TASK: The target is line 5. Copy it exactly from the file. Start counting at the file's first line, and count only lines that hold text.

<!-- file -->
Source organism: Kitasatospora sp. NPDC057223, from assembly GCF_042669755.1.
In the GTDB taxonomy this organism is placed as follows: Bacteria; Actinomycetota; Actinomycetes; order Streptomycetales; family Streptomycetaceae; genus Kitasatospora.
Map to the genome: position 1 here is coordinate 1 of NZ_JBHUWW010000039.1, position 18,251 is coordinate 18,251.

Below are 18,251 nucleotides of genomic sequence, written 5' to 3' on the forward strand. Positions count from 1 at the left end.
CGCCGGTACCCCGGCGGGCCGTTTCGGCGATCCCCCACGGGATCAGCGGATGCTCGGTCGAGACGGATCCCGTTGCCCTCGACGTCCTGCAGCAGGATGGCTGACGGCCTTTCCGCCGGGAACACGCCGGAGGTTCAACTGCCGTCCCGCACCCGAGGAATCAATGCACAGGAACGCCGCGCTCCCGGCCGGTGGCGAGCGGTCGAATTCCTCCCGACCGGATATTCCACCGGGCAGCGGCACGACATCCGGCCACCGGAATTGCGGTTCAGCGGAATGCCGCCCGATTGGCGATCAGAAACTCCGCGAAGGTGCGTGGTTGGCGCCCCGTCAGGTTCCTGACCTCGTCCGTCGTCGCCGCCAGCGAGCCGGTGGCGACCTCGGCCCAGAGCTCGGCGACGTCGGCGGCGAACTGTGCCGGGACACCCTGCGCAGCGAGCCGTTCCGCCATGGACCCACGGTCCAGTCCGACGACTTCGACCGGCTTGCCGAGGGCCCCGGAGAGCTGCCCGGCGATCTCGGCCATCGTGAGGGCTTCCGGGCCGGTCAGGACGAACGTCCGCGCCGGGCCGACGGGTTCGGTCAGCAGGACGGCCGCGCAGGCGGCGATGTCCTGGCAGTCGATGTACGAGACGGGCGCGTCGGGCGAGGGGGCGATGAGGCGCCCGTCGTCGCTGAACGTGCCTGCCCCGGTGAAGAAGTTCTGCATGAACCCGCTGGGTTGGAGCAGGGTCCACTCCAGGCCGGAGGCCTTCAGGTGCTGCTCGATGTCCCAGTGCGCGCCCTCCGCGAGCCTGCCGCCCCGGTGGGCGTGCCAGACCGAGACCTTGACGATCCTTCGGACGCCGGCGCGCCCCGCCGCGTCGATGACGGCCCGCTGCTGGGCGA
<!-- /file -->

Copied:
CGCCGGTACCCCGGCGGGCCGTTTCGGCGATCCCCCACGGGATCAGCGGATGCTCGGTCGAGACGGATCCCGTTGCCCTCGACGTCCTGCAGCAGGATGGCTGACGGCCTTTCCGCCGGGAACACGCCGGAGGTTCAACTGCCGTCCCGCACCCGAGGAATCAATGCACAGGAACGCCGCGCTCCCGGCCGGTGGCGAGCGGTCGAATTCCTCCCGACCGGATATTCCACCGGGCAGCGGCACGACATCCGGCCACCGGAATTGCGGTTCAGCGGAATGCCGCCCGATTGGCGATCAGAAACTCCGCGAAGGTGCGTGGTTGGCGCCCCGTCAGGTTCCTGACCTCGTCCGTCGTCGCCGCCAGCGAGCCGGTGGCGACCTCGGCCCAGAGCTCGGCGACGTCGGCGGCGAACTGTGCCGGGACACCCTGCGCAGCGAGCCGTTCCGCCATGGACCCACGGTCCAGTCCGACGACTTCGACCGGCTTGCCGAGGGCCCCGGAGAGCTGCCCGGCGATCTCGGCCATCGTGAGGGCTTCCGGGCCGGTCAGGACGAACGTCCGCGCCGGGCCGACGGGTTCGGTCAGCAGGACGGCCGCGCAGGCGGCGATGTCCTGGCAGTCGATGTACGAGACGGGCGCGTCGGGCGAGGGGGCGATGAGGCGCCCGTCGTCGCTGAACGTGCCTGCCCCGGTGAAGAAGTTCTGCATGAACCCGCTGGGTTGGAGCAGGGTCCACTCCAGGCCGGAGGCCTTCAGGTGCTGCTCGATGTCCCAGTGCGCGCCCTCCGCGAGCCTGCCGCCCCGGTGGGCGTGCCAGACCGAGACCTTGACGATCCTTCGGACGCCGGCGCGCCCCGCCGCGTCGATGACGGCCCGCTGCTGGGCGA